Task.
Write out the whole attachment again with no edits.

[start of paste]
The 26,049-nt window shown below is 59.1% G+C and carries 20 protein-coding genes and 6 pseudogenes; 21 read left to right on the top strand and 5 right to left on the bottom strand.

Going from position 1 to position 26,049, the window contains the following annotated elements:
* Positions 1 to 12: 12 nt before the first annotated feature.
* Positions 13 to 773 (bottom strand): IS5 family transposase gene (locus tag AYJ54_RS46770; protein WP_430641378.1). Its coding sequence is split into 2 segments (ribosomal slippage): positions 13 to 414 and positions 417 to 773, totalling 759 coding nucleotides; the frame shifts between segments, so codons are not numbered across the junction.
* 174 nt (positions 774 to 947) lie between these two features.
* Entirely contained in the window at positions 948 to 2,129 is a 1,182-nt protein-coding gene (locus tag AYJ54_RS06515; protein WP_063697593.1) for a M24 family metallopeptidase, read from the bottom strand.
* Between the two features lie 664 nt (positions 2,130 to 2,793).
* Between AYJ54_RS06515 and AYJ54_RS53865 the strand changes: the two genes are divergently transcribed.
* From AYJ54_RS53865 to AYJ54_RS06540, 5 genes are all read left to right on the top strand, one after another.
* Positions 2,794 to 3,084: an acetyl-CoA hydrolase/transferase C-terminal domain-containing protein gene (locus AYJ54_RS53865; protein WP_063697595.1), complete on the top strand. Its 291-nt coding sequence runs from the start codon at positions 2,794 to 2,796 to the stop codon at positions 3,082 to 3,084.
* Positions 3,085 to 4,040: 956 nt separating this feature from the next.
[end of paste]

The 26,049-nt window shown below is 59.1% G+C and carries 20 protein-coding genes and 6 pseudogenes; 21 read left to right on the top strand and 5 right to left on the bottom strand.

Going from position 1 to position 26,049, the window contains the following annotated elements:
* Positions 1 to 12: 12 nt before the first annotated feature.
* Positions 13 to 773 (bottom strand): IS5 family transposase gene (locus tag AYJ54_RS46770; protein WP_430641378.1). Its coding sequence is split into 2 segments (ribosomal slippage): positions 13 to 414 and positions 417 to 773, totalling 759 coding nucleotides; the frame shifts between segments, so codons are not numbered across the junction.
* 174 nt (positions 774 to 947) lie between these two features.
* Entirely contained in the window at positions 948 to 2,129 is a 1,182-nt protein-coding gene (locus tag AYJ54_RS06515; protein WP_063697593.1) for a M24 family metallopeptidase, read from the bottom strand.
* Between the two features lie 664 nt (positions 2,130 to 2,793).
* Between AYJ54_RS06515 and AYJ54_RS53865 the strand changes: the two genes are divergently transcribed.
* From AYJ54_RS53865 to AYJ54_RS06540, 5 genes are all read left to right on the top strand, one after another.
* Positions 2,794 to 3,084: an acetyl-CoA hydrolase/transferase C-terminal domain-containing protein gene (locus AYJ54_RS53865; protein WP_063697595.1), complete on the top strand. Its 291-nt coding sequence runs from the start codon at positions 2,794 to 2,796 to the stop codon at positions 3,082 to 3,084.
* Positions 3,085 to 4,040: 956 nt separating this feature from the next.